Author: Erik Satie
At: Chopin Theatre, 1543 W. Division St. Tickets: FacilityTheatre.org; $25. Runs through: April 7
Camped out like a settlement of snobby hobos in the hoarded wreckage of an eccentric great aunt's estate sale, Facility Theatre's production of The Ruse of Medusa is an exercise in ( cue a bicycle bell that plays "La Cucaracha" ). Let me try that again: The Ruse of Medusa is ( cue the sound of the slap of a wet squid into fresh newspaper ).
It is very hard to pin an assessment onto a performance that embraces absurdism to the extent that director Dado, music director Sam Clapp and the entire artistic team have here. Why have an orchestra of men decked out in jade monkey masks? Why are some male roles played by women and not others? The link to mythology's favorite snake haired seductress is tenuous at best, so why evoke Medusa in the first place? This production answers every question with a resounding "Why not?"
It's best not to look for cohesive structure, or gravitate toward story, but if you must, I can help. The Baron Medusa ( David Cerda ) must entertain a suitor, Astolpho ( Laurie Roberts ) who has either come to court his adopted daughter Frisette ( Taylor Galloway ), or is just too overwhelmed to say otherwise. Making matters worse, the Baron's socialist manservant Polycarpe ( Jenni M. Hadley ) has begun to defect. Also, Jonas the Monkey ( Brian Shaw ) is there along with an orchestra/instrumental foley team. The whole endeavor doesn't take much more than an hour, including dance breaks, an audience costume change, free snacks and more nonsensical surprises.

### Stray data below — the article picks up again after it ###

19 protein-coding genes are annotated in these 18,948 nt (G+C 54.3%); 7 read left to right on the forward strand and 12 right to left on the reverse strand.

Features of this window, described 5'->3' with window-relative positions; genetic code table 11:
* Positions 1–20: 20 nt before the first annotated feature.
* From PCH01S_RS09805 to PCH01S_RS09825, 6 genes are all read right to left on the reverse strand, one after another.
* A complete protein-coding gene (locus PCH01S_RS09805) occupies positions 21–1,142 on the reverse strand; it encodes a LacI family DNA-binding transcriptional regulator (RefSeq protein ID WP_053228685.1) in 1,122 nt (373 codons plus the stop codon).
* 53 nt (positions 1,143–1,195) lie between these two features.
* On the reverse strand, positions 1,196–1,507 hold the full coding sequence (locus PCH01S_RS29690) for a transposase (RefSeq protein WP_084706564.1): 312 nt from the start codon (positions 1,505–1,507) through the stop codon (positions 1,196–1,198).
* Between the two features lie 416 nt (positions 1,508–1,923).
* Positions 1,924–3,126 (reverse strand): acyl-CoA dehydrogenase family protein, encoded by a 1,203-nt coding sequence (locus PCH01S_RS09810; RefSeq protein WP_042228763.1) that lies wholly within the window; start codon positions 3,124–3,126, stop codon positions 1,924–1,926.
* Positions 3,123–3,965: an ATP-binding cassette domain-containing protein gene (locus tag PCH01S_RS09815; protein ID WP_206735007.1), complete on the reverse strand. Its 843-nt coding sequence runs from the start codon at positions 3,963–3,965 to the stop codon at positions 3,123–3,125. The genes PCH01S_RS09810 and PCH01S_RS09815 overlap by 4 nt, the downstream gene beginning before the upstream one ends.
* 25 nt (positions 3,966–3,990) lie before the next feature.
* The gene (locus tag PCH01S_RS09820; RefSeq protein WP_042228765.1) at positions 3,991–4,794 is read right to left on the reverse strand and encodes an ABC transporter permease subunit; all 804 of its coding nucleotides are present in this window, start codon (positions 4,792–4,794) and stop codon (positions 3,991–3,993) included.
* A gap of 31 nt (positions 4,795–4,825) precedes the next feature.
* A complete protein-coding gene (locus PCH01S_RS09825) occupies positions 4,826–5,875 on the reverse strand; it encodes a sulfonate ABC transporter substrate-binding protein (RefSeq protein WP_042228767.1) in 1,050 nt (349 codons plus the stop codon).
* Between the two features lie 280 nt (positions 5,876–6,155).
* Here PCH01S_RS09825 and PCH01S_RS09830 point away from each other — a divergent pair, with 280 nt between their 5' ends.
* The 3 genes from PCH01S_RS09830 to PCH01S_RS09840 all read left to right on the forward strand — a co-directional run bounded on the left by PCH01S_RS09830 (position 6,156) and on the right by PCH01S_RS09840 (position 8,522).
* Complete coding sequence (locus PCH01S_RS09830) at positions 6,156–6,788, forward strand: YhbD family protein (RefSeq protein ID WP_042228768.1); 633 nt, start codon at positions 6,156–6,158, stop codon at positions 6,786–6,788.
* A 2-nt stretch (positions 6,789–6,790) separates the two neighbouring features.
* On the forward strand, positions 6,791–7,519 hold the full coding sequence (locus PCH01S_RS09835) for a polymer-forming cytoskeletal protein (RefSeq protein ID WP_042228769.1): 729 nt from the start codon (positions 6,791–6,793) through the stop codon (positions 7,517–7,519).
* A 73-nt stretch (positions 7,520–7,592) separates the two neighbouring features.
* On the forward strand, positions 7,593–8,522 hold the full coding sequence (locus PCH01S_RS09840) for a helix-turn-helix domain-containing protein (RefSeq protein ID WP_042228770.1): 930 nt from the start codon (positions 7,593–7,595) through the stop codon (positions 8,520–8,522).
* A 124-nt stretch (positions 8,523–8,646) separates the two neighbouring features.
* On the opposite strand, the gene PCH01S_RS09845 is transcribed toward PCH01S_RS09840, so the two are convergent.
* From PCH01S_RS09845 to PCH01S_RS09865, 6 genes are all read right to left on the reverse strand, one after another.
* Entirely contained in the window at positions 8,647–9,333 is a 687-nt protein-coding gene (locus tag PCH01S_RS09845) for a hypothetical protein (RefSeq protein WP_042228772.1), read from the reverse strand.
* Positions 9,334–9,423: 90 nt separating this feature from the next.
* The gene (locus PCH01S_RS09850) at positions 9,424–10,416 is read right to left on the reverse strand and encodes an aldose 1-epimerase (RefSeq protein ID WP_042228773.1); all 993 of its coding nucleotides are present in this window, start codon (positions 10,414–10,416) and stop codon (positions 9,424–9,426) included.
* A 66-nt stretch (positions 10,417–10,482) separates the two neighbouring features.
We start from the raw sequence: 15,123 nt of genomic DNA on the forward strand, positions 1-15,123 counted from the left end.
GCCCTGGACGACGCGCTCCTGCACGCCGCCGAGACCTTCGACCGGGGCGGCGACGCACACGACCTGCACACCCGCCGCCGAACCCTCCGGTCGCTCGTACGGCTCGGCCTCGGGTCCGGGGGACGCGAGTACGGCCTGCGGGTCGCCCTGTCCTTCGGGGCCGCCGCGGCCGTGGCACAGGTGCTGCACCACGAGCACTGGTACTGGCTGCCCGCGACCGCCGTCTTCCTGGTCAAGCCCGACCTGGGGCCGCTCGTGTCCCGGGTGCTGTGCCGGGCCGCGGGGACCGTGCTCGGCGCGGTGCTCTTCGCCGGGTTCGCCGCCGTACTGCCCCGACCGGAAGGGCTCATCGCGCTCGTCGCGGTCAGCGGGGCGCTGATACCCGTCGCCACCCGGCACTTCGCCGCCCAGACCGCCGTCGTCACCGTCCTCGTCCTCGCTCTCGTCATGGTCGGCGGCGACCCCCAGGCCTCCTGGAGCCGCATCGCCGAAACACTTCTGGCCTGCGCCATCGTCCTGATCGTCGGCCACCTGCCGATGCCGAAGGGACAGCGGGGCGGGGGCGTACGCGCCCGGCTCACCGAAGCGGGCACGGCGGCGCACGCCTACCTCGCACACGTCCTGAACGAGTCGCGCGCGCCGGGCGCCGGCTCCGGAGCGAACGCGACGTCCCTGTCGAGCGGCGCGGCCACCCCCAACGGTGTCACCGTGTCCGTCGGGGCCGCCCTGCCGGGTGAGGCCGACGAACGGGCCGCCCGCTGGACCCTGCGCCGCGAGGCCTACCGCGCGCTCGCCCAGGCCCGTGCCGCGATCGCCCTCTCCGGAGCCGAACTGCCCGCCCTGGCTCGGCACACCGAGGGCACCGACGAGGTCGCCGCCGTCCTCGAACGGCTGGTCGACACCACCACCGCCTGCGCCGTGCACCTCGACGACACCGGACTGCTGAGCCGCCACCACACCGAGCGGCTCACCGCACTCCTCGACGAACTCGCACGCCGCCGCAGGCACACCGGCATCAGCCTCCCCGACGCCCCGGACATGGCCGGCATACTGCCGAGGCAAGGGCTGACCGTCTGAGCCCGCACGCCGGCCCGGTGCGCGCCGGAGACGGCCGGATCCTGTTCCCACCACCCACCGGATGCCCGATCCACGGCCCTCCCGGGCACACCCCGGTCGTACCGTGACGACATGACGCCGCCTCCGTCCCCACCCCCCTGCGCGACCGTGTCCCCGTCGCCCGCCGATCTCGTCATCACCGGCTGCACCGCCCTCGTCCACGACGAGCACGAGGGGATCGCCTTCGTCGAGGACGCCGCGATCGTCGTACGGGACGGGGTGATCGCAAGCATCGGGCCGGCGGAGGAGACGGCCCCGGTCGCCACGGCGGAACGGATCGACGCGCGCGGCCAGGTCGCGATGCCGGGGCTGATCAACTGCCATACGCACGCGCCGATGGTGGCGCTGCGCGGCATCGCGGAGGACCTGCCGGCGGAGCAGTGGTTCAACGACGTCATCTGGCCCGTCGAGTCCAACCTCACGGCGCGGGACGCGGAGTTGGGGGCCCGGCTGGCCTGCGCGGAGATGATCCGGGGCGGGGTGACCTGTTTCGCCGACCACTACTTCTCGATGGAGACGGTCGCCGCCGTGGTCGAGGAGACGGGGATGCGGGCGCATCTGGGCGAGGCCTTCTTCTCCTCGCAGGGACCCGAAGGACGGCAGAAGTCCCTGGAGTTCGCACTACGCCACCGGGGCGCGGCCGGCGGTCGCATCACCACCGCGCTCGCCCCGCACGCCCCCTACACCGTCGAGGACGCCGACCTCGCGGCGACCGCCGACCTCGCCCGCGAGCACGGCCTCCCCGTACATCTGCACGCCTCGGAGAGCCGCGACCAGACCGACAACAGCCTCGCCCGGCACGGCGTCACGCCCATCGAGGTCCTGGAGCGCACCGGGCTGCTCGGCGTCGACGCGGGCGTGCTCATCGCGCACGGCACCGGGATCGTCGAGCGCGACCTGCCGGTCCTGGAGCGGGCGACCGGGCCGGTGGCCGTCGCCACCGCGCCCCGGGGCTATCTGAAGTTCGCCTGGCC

What exactly makes a good performance in an absurdist landscape? Someone who can abandon all reason, sense and stakes just to get basic impulses across, I expect, and the whole cast rose to the occasion. As Baron Medusa, David Cerda goes so mad that it takes us to another innermost plane of existence. Taylor Galloway, as Frisette, and Laurie Roberts, as Astolpho, perform their mismatched genders as timidly as graceless newborn foals. Jenni M. Hadley plays Polycarpe with the closest thing to good sense and boundaries that this world can offer.
Director Dado gives us weird asymmetrical patterns and off-putting detachment, and inserts every tactic you could employ to annoy an audience; our unwilling participation, a distinct lack of rules and walls, and an ending that comes so abruptly, it feels like a trick. When the lights came up, I expected ushers to shout "surprise" and call us back for another disorienting act.